Sarah Rusbatch – Body+SoulGrey Area Drinking coach
10 tips for navigating your friendships sober
It’s easier than you think.
Just like the seasons, friendships change. They can evolve in ways you never would have expected. Maybe you enjoy a drink, while your friend has quit the booze? Here’s how to respectfully navigate new territory with your pal.
As we get older, our friendships change. Our circle gets smaller and tighter, and because our time feels more precious, we often gravitate towards people who are in the same life phase as us and enjoy the same things.
That might include walking or going to yoga together, and for many women, it means unwinding with a few glasses of wine. Because let’s face it, catching up for a drink is often how friendships are maintained in our 40s and beyond.
Sometimes friendships that have been built on drinking, mean we only know each other in that setting. It feels familiar, comfortable, and habitual. But what if one of you decides to stop drinking?
What will you do together now? And how will you maintain that connection? If you’ve decided to stop drinking your friends may be confronted by your decision and try and talk you out of it, or they might stop inviting you to social events or casual catch-ups.
As someone who gave up drinking alcohol six years ago, I’ve learnt how to navigate my friendships without drinking and you can too.
Here are my top 10 tips for navigating your friendships sober:
Empathy and understanding
Getting sober is a brave decision that requires immense strength. Be there for your friend with empathy and understanding, as she faces both internal and external challenges during her sober journey.
If you’re the one going alcohol-free, ask for what you need from your friend – understanding, encouragement and support.
Don’t stop talking
Honest and open communication is key to any enduring friendship. Sit down with your friend and have heartfelt conversations about your decision to get sober. Encourage her to share feelings, and fears, while also expressing your own emotions and needs. Ask your friends questions about what you not drinking means to them.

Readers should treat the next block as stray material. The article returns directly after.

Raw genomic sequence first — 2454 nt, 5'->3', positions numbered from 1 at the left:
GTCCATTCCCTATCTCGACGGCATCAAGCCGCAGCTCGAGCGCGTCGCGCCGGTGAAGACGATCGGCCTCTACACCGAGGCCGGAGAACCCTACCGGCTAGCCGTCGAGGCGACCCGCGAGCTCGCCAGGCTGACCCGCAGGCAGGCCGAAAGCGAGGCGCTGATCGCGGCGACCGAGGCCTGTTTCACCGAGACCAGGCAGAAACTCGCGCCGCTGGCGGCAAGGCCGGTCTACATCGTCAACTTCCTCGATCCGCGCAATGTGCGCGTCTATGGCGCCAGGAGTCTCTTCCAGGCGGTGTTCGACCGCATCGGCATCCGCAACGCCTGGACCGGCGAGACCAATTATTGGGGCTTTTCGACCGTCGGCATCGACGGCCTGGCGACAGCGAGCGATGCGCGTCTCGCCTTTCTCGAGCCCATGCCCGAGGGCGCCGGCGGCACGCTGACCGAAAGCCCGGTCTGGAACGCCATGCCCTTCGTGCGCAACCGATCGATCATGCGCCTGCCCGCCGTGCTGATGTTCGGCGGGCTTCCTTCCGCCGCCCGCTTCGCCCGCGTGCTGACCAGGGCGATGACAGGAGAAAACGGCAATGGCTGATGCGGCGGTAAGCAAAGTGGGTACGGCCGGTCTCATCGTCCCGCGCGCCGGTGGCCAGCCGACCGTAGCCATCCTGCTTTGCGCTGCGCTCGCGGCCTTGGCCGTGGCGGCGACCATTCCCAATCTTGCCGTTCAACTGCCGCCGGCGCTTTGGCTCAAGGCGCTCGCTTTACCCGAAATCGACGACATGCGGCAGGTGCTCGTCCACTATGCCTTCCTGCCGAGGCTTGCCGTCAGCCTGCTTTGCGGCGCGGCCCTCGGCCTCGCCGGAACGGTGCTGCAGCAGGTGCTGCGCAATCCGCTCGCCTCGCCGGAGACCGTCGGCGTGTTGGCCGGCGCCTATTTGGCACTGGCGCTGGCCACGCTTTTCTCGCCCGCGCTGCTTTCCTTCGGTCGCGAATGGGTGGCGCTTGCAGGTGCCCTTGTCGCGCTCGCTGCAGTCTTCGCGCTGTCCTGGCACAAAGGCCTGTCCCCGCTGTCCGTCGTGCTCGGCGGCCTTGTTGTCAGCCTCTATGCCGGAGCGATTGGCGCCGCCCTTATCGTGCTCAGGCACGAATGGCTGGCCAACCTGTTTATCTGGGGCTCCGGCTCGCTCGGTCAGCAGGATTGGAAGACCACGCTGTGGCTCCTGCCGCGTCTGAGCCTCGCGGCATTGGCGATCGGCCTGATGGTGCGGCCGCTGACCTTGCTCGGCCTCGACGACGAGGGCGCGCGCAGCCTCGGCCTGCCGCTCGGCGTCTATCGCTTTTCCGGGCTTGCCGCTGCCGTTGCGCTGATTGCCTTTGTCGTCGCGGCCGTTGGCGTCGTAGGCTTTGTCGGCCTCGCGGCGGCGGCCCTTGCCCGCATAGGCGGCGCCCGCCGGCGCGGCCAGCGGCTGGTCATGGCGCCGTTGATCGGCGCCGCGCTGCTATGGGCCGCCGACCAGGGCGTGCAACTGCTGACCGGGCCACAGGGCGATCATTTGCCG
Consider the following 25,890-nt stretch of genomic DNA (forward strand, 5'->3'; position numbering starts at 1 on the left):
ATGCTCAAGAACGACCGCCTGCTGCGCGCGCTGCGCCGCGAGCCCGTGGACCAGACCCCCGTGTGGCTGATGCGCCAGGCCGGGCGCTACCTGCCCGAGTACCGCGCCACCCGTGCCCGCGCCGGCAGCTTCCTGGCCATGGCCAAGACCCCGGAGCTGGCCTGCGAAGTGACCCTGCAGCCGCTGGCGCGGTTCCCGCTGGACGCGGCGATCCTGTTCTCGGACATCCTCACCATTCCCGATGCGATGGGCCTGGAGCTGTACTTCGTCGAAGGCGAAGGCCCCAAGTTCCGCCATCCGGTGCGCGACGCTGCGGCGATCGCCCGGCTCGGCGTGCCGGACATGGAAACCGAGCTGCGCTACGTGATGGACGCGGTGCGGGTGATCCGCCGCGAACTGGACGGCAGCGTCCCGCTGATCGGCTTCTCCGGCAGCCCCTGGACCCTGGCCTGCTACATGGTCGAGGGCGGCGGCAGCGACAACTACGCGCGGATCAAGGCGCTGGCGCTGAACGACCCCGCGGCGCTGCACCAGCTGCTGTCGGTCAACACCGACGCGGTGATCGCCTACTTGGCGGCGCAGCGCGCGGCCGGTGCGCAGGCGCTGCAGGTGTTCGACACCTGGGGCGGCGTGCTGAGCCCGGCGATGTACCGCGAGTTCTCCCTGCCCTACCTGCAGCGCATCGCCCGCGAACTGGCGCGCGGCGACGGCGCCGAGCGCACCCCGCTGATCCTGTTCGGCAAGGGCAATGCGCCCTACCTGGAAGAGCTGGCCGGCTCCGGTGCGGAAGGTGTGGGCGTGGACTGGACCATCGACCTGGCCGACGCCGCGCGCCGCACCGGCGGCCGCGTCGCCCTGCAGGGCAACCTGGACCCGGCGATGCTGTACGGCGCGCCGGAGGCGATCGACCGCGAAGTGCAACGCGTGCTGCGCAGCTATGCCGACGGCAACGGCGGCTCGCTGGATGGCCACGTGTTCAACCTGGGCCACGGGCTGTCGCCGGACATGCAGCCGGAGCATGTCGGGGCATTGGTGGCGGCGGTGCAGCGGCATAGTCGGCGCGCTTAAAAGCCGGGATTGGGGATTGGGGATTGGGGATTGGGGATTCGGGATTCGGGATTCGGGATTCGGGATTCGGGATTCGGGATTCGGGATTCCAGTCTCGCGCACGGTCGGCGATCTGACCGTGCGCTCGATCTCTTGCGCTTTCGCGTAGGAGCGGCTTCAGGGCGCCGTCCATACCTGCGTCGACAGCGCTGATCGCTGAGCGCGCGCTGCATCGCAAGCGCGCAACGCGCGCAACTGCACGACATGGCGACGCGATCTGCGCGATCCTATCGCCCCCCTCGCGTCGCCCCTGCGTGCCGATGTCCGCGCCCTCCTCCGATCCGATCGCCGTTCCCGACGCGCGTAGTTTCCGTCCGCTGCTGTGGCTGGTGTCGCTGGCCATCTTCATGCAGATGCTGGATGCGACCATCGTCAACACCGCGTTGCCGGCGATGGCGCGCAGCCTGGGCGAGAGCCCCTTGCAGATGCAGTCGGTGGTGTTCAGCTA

Embrace new experiences
Your socialising dynamics will inevitably shift with sobriety. Embrace new experiences that don’t revolve around alcohol. Try bushwalking, a morning coffee at a local café, art classes, or even cooking together to create meaningful memories.
Peer pressure has no place in true friendship, especially as we get older. Respect your own decision to stay sober, and don’t allow your friend to push you into breaking your commitment. You both deserve respect for your own personal choices.
When planning events or gatherings, consider everyone’s needs. Choose venues that offer non-alcoholic options and create an atmosphere that is inclusive and supportive of everyone’s personal decision to drink, or not.
Understanding the challenges and triumphs of sobriety can make a huge difference if you are supporting your friend going alcohol-free. Take the initiative to educate yourself about sobriety, addiction, and the recovery process.
Be mindful of triggers
Certain situations may act as triggers for your friend during her sober journey. Be sensitive to her needs, creating a safe space where she feels comfortable and supported. If you are the friend going alcohol-free, be honest about triggers. It’s okay to plan a different catch up if being at a bar or restaurant is too triggering.
Sobriety is a process filled with milestones worth celebrating. Celebrate your friend’s progress, both big and small, with genuine enthusiasm.
Patience and forgiveness
Friendships evolve and change over time, especially when facing significant life decisions. Be patient and forgiving with one another as you both adapt to this new phase. A strong friendship will move beyond the bond of alcohol.
Try out your friend’s sober lifestyle
If you find yourself inspired by your friend’s sober journey, join her and keep each other accountable. Turn a bond based on wine into a bond based on sobriety and watch your friendship grow. Or if sobriety is truly not for you, try drinking AF now and then when you’re with her, just to be supportive.
Supporting a friend who chooses sobriety is an opportunity to deepen your bond and exemplify the true essence of your friendship.
By being compassionate, communicative, and open-minded, you can navigate these changes together, fostering a resilient and enduring connection that will hopefully last a lifetime.